Virgil with an "i". The First edition of Valeriano's "Corrections and Variants"

VERGIL. Valeriano, Pierio (1477-1560)

Castigationes et uarietates Virgilianae lectionis. per Ioannem Pierium Valerianum

Rome: Ant. Blades Asulanus, 1521


Folio: [28], lxxi, [1], 212 [i.e. 202], [2] p. Collation: aa, bb-hh, A-R.


With a dedicatory letter (aa2-3) to Cardinal Giulio de' Medici (1478-1534) (the future Pope Clement VII) and a magnificent, full-page woodcut of the cardinal's arms (f. bb6v). A papal privilege, granted by Leo X and signed by Jacopo Sadoleto, is printed on the verso of the title page. Bound in early Italian carta rustica. A broad-margined copy with some soiling and staining to the title, some preliminary leaves, and the final two signatures.

FIRST EDITION of this groundbreaking work of Renaissance textual analysis. The book, with its collations of several manuscripts of Virgil, was "the first text-critical commentary that centered on recording and assessing the readings of the manuscripts."(Grafton) The book also includes Valeriano's famous attempt to resolve the vexing question of how Virgil/Vergil spelled his name. It was Valeriano, an adherent to the methods of Poliziano, who nevertheless broke with his esteemed predecessor and "gave Europe scholarly permission to ignore Poliziano and spell Virgil's name with an 'i'."

"Born and educated in the Veneto, Valeriano is well-known to art historians as the author of 'Hieroglyphica' (1556), a 58-book commentary on the symbolic vocabulary of pagan antiquities. A love poet, satirist, and translator, Valeriano also wrote a dialogue, 'The Misfortune of Educated men', which documents the culture of a Renaissance court and the personalities of classical scholarship. His lectures on Catullus were groundbreaking but his first great success was his book on Virgil.

"Most editors in this period make only vague references to the 'antiqui codices' they have consulted. Valeriano, however, describes his manuscripts in some detail. Though he makes frequent use of a 'codex Oblongus' and a 'codex Longobardus,' his main authorities are a 'codex Romanus' and a 'codex Mediceus.' Zabughin identified these manuscripts as Vat. Lat. 1574, Vat. Lat. 1573, Laurentian 39.23, and Vat. Lat. 3867, respectively. The most important of these, as Valeriano recognized, was the codex Romanus: along with the codex Palatinus (Vat. Pal. lat. 1631) and a different Codex Mediceus (Laurentian Lib. 39.1 and Vatican lat. 3225 sig. 76), the Romanus is the 'mainstay' of the modern editor"(Wilson-Okamura, Virgil in the Renaissance, p. 38 ff.)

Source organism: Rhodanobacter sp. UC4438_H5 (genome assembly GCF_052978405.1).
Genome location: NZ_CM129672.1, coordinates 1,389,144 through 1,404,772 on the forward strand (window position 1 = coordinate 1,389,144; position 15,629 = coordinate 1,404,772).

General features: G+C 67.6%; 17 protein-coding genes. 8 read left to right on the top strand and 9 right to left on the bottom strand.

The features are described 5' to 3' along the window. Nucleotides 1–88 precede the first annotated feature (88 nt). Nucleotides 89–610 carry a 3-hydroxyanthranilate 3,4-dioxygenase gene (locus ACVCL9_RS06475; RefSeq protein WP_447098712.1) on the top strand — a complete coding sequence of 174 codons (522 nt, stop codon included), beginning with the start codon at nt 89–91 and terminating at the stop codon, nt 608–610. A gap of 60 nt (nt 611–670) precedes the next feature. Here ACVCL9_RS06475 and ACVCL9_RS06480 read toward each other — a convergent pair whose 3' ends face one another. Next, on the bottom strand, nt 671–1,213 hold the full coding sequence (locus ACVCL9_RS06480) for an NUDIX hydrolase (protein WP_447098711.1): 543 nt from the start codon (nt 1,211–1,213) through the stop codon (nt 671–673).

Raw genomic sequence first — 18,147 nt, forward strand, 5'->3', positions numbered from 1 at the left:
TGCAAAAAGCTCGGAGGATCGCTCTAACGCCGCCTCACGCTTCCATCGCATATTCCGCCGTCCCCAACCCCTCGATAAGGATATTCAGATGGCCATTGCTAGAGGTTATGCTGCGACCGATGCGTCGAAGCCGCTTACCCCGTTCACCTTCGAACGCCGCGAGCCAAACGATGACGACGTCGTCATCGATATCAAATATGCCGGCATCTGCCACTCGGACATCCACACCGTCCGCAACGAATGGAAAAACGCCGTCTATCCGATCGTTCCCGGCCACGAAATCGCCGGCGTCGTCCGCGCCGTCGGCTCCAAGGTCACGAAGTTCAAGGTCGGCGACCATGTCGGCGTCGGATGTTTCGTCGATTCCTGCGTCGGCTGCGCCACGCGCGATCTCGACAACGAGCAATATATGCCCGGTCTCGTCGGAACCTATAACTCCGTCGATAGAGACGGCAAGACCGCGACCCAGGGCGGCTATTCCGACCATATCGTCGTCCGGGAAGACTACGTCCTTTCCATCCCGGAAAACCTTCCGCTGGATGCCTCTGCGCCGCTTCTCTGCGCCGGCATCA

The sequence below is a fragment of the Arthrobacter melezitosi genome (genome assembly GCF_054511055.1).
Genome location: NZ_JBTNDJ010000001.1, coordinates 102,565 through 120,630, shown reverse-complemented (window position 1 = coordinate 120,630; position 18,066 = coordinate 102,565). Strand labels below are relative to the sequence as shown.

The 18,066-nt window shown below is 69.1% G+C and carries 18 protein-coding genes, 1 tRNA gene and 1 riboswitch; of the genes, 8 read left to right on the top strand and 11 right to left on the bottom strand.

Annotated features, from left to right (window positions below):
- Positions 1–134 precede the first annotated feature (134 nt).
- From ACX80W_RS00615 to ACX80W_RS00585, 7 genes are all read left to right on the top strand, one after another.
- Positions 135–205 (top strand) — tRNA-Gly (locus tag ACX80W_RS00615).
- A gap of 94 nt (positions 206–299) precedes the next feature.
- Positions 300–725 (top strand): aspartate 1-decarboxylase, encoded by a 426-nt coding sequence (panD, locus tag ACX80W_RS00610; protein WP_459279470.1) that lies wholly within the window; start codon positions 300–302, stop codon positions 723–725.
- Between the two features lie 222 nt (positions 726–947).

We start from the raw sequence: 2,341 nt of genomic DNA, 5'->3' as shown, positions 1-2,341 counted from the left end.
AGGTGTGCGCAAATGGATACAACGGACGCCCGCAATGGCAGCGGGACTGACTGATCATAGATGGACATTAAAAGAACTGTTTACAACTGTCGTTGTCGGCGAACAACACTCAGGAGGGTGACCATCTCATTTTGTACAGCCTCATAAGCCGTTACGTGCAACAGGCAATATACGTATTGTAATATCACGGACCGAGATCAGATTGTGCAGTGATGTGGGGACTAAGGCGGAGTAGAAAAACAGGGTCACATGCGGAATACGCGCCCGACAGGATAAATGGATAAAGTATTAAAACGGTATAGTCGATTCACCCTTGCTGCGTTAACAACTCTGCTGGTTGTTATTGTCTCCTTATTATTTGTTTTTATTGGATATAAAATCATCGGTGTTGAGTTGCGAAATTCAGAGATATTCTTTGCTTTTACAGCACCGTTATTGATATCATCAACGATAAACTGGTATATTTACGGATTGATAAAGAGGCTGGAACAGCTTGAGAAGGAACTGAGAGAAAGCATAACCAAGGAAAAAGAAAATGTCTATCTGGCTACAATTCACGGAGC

"In his preface, Valeriano argued that the printed texts of Virgil had to be corrected against the oldest extant manuscripts. He set out to provide not a new edition but new evidence with which future editors could improve the printed vulgate. He carefully identified the manuscripts that he had collated and listed the standard names by which he would refer to them…

"Valeriano rightly refused to arrange his Virgil manuscripts genealogically, for not even the Codex Romanus could be singled out as the parent of the rest… If he could not employ the elimination principle, Valeriano nevertheless emulated Poliziano in other ways. He regularly mentioned the owner or location of the manuscripts he cited, and he gave clear if summary indications of their age and script… Even more carefully than Poliziano, he recorded every detail of the manuscript evidence.

"Moreover, and most important, the whole form of Valeriano's work showed how clearly he had grasped one of Poliziano's central insights. For the 'Castigationes' appeared without a text of Virgil; they are a set of critical annotations… Valeriano was the first to publish a text-critical commentary that centered on recording and assessing the readings of the manuscripts. By doing so, he created something like a critical apparatus in the modern sense. And by printing the 'apparatus editorum in usum' he showed that he had grasped Poliziano's insight into the difference between collation and emendation. Like Poliziano, he understood that all the manuscript evidence must be collected and recorded before a critical text could be established."(Grafton, Joseph Scaliger, Vol. I, p. 48-51)

Adams; V49; BM STC Italian, 1465-1600, p. 707; Fumagalli, G. Catalogo delle edizioni romane di Antonio Blado Asolano ed eredi, 6